“It’s got me thinking about what impact we can have on people, and not necessarily waiting until we’re older but what we can do now.”
Flynn, ākonga from Lincoln High School - Te Kura Tuarua o Waihora
Kat Jordan-McGrath, kaiako from Te Kura Tuarua o Horomaka - Hillmorton High School, reflected on the possibilities generated by rangatahi in the futures thinking activities.
“Today has got me thinking about how amazing students are. I'm a geography teacher and social studies teacher. There's such a new opportunity with the new curriculum, and NCEA being less assessment focused to do so much more thinking, planning, and activities around this. The students are actually being the teachers today, and we're being the learners.”
Driving home the sharper edges of inequity in our rohe
Adult allies from organisations such as Christchurch City Council, Greater Christchurch Partnership, Research First Ltd, Ministry of Education, Terra Nova Foundation, Selwyn District Council, ChristchurchNZ, Canterbury West Coast Secondary Principals’, Aotearoa Social Studies Educators' Network, and UC arrived for presentations about our futures by rangatahi.
There were more goosebumps moments when the ideas and innovations from rangatahi drove home the sharper edges of inequity in our rohe.
Further proof that our learners are at the centre of change came from their future statements and actions:
- We revitalise te reo Māori by 2035 to become a bilingual Aotearoa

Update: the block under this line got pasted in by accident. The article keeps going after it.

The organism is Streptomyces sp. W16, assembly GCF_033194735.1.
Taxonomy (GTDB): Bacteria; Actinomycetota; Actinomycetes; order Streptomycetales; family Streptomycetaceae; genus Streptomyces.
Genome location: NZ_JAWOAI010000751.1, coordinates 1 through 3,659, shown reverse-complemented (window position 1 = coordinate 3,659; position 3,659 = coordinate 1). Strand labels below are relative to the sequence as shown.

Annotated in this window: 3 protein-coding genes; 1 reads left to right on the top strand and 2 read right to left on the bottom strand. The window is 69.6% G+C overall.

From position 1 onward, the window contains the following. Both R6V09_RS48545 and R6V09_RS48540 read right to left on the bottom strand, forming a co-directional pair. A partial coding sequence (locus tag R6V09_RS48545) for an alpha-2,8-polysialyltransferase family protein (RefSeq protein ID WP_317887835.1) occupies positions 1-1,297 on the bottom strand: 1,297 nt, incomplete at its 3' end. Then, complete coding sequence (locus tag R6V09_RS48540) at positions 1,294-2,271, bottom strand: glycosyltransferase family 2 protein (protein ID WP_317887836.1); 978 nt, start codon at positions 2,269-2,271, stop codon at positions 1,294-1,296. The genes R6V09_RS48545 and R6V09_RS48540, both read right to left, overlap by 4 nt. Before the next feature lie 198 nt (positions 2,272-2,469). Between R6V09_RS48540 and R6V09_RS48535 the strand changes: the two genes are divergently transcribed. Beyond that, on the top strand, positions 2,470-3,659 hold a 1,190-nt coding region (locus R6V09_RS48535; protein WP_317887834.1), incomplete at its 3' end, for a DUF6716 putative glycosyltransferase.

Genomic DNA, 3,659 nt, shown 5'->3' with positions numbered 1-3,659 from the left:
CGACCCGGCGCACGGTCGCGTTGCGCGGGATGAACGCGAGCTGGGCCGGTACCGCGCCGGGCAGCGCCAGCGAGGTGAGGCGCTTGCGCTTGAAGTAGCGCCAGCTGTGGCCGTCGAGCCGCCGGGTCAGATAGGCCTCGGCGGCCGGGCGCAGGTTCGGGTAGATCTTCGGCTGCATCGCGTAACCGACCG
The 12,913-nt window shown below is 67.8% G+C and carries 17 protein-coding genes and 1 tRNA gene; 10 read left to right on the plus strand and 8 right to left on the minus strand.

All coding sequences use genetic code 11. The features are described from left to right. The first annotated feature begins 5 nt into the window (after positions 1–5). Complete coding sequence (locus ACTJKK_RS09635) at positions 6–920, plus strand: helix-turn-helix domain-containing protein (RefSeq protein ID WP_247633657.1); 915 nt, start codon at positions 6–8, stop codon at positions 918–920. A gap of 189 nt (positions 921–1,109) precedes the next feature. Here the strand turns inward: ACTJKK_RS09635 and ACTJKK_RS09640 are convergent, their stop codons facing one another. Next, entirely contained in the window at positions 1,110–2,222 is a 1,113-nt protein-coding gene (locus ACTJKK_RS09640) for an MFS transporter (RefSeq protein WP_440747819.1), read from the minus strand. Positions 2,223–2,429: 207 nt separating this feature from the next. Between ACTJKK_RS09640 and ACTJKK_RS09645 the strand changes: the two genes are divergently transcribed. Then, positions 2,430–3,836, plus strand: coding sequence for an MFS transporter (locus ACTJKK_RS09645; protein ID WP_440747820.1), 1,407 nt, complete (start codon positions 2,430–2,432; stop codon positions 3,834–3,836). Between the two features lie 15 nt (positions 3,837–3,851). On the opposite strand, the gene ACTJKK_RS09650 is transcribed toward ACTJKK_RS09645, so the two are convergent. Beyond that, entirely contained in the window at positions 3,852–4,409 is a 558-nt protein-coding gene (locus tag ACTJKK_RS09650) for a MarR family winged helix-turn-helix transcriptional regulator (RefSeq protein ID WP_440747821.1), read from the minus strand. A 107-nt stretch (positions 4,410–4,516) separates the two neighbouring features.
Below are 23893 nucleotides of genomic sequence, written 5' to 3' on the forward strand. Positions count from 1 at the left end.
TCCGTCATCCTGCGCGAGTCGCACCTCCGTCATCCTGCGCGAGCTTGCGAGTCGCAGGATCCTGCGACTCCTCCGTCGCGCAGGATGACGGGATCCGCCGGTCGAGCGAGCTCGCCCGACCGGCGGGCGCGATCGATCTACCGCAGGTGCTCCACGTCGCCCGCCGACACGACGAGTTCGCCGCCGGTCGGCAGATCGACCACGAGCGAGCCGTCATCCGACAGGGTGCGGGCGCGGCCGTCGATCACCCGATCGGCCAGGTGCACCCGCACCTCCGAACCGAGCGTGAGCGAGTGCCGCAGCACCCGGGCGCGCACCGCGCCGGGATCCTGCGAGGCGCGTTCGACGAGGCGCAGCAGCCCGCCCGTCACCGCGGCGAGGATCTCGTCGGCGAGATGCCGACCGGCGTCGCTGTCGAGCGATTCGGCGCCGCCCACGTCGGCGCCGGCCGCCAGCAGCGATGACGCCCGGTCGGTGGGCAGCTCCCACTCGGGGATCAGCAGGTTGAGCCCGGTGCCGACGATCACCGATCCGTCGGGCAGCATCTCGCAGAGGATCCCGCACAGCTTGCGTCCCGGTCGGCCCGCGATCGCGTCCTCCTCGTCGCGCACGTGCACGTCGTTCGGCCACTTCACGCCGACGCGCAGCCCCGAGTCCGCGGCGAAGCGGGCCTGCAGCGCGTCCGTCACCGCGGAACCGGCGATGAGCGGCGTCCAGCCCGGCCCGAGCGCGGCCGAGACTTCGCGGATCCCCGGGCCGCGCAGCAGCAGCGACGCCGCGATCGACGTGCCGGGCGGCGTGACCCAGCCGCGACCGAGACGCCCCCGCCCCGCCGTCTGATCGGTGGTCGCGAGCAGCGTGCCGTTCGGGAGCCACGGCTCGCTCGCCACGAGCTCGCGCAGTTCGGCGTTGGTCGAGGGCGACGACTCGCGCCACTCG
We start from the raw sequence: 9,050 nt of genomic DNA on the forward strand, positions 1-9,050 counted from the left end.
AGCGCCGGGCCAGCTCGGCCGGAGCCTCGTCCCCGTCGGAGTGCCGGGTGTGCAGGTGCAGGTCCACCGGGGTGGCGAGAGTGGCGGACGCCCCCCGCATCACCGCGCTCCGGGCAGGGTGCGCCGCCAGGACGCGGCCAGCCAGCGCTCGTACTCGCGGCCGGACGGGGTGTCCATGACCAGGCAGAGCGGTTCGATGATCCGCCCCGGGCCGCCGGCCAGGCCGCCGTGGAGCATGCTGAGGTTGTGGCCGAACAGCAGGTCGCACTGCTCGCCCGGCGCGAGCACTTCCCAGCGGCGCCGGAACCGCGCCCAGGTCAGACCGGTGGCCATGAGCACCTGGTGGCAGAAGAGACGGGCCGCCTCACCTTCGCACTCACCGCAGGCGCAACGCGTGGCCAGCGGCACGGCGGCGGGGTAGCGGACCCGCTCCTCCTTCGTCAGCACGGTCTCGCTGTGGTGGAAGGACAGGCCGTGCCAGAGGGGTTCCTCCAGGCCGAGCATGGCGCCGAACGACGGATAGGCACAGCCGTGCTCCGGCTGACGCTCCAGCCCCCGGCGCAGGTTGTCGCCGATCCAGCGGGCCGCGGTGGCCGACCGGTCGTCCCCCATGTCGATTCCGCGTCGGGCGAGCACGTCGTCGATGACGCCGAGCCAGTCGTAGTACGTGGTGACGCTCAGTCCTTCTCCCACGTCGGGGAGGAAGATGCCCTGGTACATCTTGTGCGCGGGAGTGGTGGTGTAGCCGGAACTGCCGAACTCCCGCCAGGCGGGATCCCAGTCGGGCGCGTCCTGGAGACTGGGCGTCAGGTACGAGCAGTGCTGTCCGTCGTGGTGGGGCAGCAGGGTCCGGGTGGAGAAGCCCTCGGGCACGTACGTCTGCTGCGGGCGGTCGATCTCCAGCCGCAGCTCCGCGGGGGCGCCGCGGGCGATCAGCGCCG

- We develop AI as a trusted resource to benefit learners and kaiako
- We have a universally accessible infrastructure in Ōtautahi for those affected by disability
- We have an official wellbeing index
- We are educated on anti-microbial resistance
- We are predator free by 2050
- We have free public transport for under 30s
- We reduce academic anxiety in our schools
- We have a community that celebrates diversity and representation
- We have more native trees
- We reduce waste to promote sustainability
- We have fewer cars on the road
Kerry Larby, Head of Well-being at St Andrew's College said the ideas made her think about the opportunities for more futures thinking back in her kura.
“Today, I've been thinking about student voice and agency. It makes you think, why is this not something that all governments around the world do? And why are we not doing more futures thinking? Why are we not doing more of this in the curriculum? We will be taking things from today back to our student wellbeing committee.”
Sacha McMeeking, Co-Director Child Well-being Research Institute at UC, said that what changes futures is a sense of belonging. Speaking directly to rangatahi after the presentations, she said, “We are trusting you but please go change the world!”
Kat Jordan-McGrath reflected on the importance of well-being after the presentations.
“Everything today was about the well-being of communities, individuals, future generations, knowing your turangawaewae, your values, belonging,... so that everyone feels that in every generation going forward. One of the student groups talked about taking pressure off academics and doing soft skills, and I thought we need to spend just as much time on it as on academics.”
Taking action for our futures
The kōrero from the Youth Futures: Impacting Change event led kaiako and ākonga to think about and reflect on what to do next.
How might we:
- allocate more time in the curriculum for futures thinking?
- support citizens to become ethically informed?
- establish reverse mentoring for the most senior people in government (rangatahi mentor adults)?
- get cross-party support for future generations long-term planning?
Read more about the Well-being of Future Generations (Wales) Act: